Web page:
I admit that I haven’t always been the biggest fan of Supergirl. It’s probably because the first Supergirl comic I ever read featured Superman putting his poor cousin in an orphanage and Supergirl barely ever got to fight any real bad guys. But as DC rebooted the character, over time she was given much more to do and was stereotyped significantly less. She remembers more about Krypton than Superman does and is even more powerful than him. I mean, the girl can even kick Darkseid’s ass. She is a great character. It amazes me that it took this long to finally get a Supergirl TV show. And I have to say, the new trailer gives me a lot of confidence that the show is going to be awesome.
Usually everyone here at LGG&F gets along really well. We bond over our mutual love of justice and all things geek! But once in a while, chaos comes to our serene nerd community. When all of the good we try to do is abandoned and our writer’s room deteriorates into madness…
I am, of course, speaking about Valentine’s Day, that heinous holiday that sends us all into a shipping frenzy as our authors nominate and then vote on ships for our Top 20 Romantic Couples in Geekdom (10 Canon/10 Fanon) list. It is now my duty as Empress of LGG&F to present to you this year’s bloodstained list. So put on your shipping goggles and prepare yourself for the 2015 Top 20 Romantic Couples in Geekdom!
When people ask me “If you were a superhero, what superpower would you have?”, I have always answered that I would have magical powers. Usually after this response people claim I’ve cheated, but there are tons of magical superheroes, from Zatanna to Dr. Strange. Not only do these characters have an array of powers that make them extremely formidable, but they are also something of a mystery to their more science-minded brethren. The recent plethora of comic book movies have attempted to mostly eliminate the more magical elements of various comic books universes—I suppose to keep things more realistic. However, magic has always added an element of mystery to the comic book universe.
It’s been something like six weeks since the final episode of Arrow’s Season 2 aired, and this is no longer remotely timely, but here, finally, is my review thereof. My review of the first half of Season 2 was pretty complimentary, and I stand by my opinion: the show has been doing way way better this season both from a writing and from a feminist perspective. There were definitely some ugly moments toward the end of the season, though. Let’s get right into it.
Last time I discussed how often characters with disabilities are cured of their disability. Today I will discuss a similar problem: the lack of characters born with disabilities. I first noticed this problem when watching Season 3A of Teen Wolf. Deucalion became one of my favorite characters when he first showed up as a badass blind villain. I loved him. But then I saw the flashback episode of Teen Wolf, “Visionary”. I was shocked to discover that Deucalion was only blind because Gerard had stabbed his eyes out. I was disappointed because I had been imagining Deucalion as being blind from birth, and while I have many other problems with how Deucalion’s character was handled, you’d think not being born blind wouldn’t be such a big deal. But this minor point nagged at me, and I started thinking about characters with disabilities. I realized that almost all of them have some traumatic event happen to them that leads to them being disabled.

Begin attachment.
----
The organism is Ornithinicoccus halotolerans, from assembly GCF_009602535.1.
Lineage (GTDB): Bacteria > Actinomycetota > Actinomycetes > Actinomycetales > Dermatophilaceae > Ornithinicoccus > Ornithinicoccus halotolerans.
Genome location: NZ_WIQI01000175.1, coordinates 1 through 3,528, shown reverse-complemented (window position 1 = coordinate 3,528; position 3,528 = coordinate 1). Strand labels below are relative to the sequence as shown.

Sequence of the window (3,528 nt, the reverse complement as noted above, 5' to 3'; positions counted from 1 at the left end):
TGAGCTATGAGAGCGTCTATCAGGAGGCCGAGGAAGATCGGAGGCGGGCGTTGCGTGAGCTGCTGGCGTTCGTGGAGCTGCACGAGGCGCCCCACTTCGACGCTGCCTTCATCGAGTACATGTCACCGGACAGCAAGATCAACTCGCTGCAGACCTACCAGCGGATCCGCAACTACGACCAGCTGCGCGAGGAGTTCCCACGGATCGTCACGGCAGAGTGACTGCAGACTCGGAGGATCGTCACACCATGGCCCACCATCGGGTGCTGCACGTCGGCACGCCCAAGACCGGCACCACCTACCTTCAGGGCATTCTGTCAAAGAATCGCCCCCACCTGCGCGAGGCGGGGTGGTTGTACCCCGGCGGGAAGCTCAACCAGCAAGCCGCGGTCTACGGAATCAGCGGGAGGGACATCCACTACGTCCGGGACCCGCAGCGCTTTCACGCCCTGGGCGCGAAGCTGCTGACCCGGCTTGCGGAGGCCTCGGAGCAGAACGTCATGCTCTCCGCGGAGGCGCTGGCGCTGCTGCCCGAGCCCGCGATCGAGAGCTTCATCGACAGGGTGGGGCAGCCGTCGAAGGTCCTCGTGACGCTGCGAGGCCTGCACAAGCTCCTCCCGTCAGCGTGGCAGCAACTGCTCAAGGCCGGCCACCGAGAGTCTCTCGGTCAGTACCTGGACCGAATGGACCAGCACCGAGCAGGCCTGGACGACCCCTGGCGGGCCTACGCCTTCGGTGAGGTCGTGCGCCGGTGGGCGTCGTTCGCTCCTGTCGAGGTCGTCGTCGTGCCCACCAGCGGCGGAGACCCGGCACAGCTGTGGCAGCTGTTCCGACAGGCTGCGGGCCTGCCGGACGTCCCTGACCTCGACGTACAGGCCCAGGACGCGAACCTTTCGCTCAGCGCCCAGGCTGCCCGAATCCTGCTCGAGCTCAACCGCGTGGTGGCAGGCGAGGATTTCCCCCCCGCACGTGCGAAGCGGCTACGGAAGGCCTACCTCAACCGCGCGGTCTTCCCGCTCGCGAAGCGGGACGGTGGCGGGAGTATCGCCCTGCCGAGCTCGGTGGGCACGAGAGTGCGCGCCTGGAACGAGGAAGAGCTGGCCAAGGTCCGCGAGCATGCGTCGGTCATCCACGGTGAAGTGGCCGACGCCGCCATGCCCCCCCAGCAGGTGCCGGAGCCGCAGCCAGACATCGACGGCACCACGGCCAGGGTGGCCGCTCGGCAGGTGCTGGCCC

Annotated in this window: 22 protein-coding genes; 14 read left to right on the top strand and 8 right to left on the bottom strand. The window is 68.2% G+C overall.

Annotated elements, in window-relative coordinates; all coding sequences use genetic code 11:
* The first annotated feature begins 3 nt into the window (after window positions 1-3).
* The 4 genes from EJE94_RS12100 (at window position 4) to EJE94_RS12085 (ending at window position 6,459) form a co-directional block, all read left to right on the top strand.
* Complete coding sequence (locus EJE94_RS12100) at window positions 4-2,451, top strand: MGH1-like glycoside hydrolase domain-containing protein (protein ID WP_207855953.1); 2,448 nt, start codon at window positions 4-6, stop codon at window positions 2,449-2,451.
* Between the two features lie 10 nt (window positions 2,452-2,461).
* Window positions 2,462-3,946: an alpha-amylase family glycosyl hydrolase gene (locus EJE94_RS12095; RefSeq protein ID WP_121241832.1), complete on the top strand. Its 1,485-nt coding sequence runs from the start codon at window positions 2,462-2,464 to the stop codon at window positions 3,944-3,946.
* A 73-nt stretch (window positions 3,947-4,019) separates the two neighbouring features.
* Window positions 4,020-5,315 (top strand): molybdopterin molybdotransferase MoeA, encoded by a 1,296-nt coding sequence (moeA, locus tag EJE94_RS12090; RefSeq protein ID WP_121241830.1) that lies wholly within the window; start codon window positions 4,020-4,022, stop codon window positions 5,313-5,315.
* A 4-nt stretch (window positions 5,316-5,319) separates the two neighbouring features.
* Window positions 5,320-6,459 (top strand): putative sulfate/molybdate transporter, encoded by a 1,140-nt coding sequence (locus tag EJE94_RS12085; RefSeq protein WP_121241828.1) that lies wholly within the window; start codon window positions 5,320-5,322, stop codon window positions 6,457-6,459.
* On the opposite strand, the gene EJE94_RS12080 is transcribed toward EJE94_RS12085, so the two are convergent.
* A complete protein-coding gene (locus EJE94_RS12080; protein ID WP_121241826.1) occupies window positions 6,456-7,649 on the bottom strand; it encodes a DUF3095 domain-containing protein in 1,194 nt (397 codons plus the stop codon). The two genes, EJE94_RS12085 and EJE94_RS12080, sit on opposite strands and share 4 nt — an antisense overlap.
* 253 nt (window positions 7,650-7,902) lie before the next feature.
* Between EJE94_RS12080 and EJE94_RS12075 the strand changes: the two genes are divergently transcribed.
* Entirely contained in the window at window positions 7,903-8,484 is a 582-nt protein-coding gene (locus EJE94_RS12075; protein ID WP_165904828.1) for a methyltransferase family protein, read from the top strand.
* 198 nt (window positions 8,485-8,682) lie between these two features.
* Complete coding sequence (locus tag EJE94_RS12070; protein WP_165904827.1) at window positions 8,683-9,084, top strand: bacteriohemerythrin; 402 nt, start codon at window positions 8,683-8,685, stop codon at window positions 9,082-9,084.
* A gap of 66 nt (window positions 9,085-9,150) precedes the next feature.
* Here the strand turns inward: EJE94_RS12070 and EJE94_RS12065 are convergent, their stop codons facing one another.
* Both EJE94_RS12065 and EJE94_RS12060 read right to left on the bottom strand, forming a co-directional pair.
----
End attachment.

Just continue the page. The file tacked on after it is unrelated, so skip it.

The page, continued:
Professor X, Oracle, Bobby Singer, Daredevil, Hiccup, Bran Stark, Jaime Lannister, and many more characters all become disabled after some tragic event and/or an occasionally heroic event. And while having characters who become disabled is important representation, especially for people who have become disabled themselves, having so few characters who are born with disabilities is a major problem. It also says something about how our society views people with disabilities.
If you have been spending any time on Tumblr recently, you have probably seen this page of a Wonder Woman comic that not only implies that the Amazons accept trans women, but that Wonder Woman herself is a trans woman. It’s beautiful and makes you happy to be alive just reading it, but, sadly, it’s not real (here is the real picture). As of right now, DC Comics only has one trans character, Alysia Yeoh, Barbara Gordon’s roommate in Batgirl. DC has never really been great when it comes to minority representation. For a while they did have more female-led comics than Marvel, but it was debatable whether those comics actually portrayed their female characters with respect. DC did, however, beat out Marvel when it came to trans representation, and though Alysia is not a trans superhero it is nice to finally see a well done and respectful portrayal of a trans character in a comic book. The inclusion of one character is not enough to really be authentic representation, though, and with transgender rights finally gaining more visibility, fans are now turning critical eyes on to Wonder Woman and the often transphobic portrayal of the Amazons.
While DC’s movie arm dicks around with so-so films and clunky sequel titles, their TV branch seems to be doing something good. Arrow’s second season was significantly better than its first, and that magic seems to have rubbed off on the same-universe spinoff The Flash. Continue reading